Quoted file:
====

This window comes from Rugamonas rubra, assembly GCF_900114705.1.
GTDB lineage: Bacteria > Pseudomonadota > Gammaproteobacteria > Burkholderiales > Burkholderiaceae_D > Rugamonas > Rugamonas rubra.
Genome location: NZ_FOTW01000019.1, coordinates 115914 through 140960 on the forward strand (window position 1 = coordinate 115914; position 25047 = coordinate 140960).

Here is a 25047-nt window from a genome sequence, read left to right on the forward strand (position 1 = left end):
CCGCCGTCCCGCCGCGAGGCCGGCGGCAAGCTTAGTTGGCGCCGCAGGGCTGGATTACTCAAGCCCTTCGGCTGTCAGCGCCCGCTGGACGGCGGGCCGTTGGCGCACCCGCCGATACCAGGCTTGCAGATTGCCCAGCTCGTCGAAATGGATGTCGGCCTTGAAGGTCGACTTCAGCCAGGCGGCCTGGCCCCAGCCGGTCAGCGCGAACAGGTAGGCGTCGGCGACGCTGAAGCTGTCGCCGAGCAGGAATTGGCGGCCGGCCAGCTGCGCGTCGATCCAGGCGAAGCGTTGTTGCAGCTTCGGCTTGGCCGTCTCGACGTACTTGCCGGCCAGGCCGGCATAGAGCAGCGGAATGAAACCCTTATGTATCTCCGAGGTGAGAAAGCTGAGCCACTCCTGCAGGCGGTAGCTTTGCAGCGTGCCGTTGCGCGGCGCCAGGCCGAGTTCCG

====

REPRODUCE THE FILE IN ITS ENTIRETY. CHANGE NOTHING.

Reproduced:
This window comes from Rugamonas rubra, assembly GCF_900114705.1.
GTDB lineage: Bacteria > Pseudomonadota > Gammaproteobacteria > Burkholderiales > Burkholderiaceae_D > Rugamonas > Rugamonas rubra.
Genome location: NZ_FOTW01000019.1, coordinates 115914 through 140960 on the forward strand (window position 1 = coordinate 115914; position 25047 = coordinate 140960).

Here is a 25047-nt window from a genome sequence, read left to right on the forward strand (position 1 = left end):
CCGCCGTCCCGCCGCGAGGCCGGCGGCAAGCTTAGTTGGCGCCGCAGGGCTGGATTACTCAAGCCCTTCGGCTGTCAGCGCCCGCTGGACGGCGGGCCGTTGGCGCACCCGCCGATACCAGGCTTGCAGATTGCCCAGCTCGTCGAAATGGATGTCGGCCTTGAAGGTCGACTTCAGCCAGGCGGCCTGGCCCCAGCCGGTCAGCGCGAACAGGTAGGCGTCGGCGACGCTGAAGCTGTCGCCGAGCAGGAATTGGCGGCCGGCCAGCTGCGCGTCGATCCAGGCGAAGCGTTGTTGCAGCTTCGGCTTGGCCGTCTCGACGTACTTGCCGGCCAGGCCGGCATAGAGCAGCGGAATGAAACCCTTATGTATCTCCGAGGTGAGAAAGCTGAGCCACTCCTGCAGGCGGTAGCTTTGCAGCGTGCCGTTGCGCGGCGCCAGGCCGAGTTCCG